Keto Diets and Your Gut Microbiome

These potential side effects of the keto diet can result in unhealthy changes to your gut microbiome – the trillions of friendly bacteria and other microorganisms that live in your digestive tract. A healthy, diverse microbiome plays a vital role in:¹,²

  • Stimulating your immune system
  • Producing certain vitamins and other health-promoting compounds
  • Helping digest certain foods
  • Maintaining a healthy intestinal lining
  • Influencing how your body burns and uses calories from foods you eat

The keto diet might cause changes in your microbiome because the microbes in your gut also have to eat. Their preferred food is fibre from carbohydrate-rich plant foods, something you may not get enough of on a keto diet.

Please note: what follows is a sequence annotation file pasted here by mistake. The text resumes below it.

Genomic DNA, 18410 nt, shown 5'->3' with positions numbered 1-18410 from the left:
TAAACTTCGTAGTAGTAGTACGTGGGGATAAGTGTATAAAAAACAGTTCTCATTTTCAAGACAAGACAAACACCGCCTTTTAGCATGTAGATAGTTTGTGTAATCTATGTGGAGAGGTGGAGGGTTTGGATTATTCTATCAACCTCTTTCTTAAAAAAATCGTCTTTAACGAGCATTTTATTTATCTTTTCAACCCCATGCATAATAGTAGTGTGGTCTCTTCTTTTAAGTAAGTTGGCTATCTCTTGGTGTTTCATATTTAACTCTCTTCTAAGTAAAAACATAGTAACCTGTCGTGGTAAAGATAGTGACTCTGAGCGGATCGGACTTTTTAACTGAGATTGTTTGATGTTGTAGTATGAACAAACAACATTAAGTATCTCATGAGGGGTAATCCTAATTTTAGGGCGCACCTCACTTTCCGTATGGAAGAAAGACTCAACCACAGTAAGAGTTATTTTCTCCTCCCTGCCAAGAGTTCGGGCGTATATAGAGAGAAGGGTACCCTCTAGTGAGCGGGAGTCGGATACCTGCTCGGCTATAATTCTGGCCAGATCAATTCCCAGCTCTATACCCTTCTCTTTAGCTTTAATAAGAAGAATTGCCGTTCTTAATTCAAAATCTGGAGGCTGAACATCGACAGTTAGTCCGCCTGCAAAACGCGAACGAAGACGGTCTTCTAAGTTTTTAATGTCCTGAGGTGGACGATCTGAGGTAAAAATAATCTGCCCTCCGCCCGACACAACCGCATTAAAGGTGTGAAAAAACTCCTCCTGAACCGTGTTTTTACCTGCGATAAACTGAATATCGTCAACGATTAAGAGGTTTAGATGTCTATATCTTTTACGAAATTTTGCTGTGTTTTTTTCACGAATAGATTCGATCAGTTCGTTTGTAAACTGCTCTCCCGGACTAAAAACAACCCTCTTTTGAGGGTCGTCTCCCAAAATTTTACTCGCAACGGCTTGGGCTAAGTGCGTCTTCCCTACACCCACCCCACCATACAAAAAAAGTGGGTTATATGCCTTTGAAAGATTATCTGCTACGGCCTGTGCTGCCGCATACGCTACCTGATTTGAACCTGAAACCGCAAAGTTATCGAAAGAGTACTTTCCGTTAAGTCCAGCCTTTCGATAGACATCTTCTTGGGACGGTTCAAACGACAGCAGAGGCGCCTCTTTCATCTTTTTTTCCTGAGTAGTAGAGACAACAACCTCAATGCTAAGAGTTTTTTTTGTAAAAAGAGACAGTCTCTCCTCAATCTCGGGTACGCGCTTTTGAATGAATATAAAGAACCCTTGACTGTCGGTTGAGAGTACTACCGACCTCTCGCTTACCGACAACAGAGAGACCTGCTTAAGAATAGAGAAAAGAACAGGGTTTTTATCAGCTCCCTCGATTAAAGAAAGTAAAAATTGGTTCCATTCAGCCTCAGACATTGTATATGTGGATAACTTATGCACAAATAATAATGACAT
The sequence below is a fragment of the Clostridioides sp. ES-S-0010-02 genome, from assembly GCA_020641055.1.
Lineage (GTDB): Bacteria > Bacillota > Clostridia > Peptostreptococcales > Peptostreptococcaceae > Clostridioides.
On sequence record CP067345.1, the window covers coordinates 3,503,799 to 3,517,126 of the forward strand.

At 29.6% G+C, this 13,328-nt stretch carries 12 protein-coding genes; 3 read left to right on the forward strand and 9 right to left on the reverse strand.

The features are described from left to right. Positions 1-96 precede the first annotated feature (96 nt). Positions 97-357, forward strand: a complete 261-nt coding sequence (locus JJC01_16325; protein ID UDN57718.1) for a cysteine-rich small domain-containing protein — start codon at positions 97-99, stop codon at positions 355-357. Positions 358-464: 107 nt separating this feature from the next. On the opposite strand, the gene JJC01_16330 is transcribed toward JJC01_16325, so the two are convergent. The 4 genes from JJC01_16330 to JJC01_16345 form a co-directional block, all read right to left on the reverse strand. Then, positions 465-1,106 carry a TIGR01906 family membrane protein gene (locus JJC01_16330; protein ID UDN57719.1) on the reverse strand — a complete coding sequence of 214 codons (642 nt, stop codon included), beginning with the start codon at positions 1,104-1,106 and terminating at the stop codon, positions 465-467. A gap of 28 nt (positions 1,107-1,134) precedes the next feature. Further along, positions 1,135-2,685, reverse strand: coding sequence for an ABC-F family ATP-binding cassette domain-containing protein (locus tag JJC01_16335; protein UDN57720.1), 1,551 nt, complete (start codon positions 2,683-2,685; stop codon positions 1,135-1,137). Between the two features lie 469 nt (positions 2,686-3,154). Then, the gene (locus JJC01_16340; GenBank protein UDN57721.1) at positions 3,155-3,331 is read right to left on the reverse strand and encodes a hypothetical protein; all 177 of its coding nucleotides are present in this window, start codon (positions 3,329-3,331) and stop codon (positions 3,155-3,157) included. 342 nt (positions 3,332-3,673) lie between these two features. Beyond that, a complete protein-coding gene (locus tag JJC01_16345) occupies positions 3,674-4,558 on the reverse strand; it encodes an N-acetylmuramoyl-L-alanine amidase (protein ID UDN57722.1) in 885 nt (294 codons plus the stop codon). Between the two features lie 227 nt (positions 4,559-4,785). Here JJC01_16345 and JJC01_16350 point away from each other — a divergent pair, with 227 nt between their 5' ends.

Studies show increasing dietary fat from 20% to 40% (a typical Western diet) leads to unfavorable microbiome changes such as less microbial diversity.⁶ That may affect the health of your digestive tract and immune system in particular. A reduction in microbial diversity contributes to dysbiosis. Dysbiosis means the mix of microbes in your gut becomes unbalanced with more unfriendly microorganisms and fewer beneficial ones. Over the long term, dysbiosis can have undesirable long-term effects on your health.

A keto diet is closer to 75% fat, and it too reduces microbiome diversity quickly.⁷ There is very little information on the long term effects of keto on the microbiome, but some of the research that has been done is surprising. One study shows that ketosis might have the opposite effect of a Western high fat diet. Specifically, animal studies show that staying in ketosis can reduce inflammation in the gut. Also, health effects like weight loss or improved blood sugar from ketosis, seem to increase beneficial bacteria over time.⁸  Still, it’s not clear if these results would apply to everyone who follows the keto diet, or if other factors, like the length of time on the diet or specific foods you eat while on the diet affect the microbiome changes.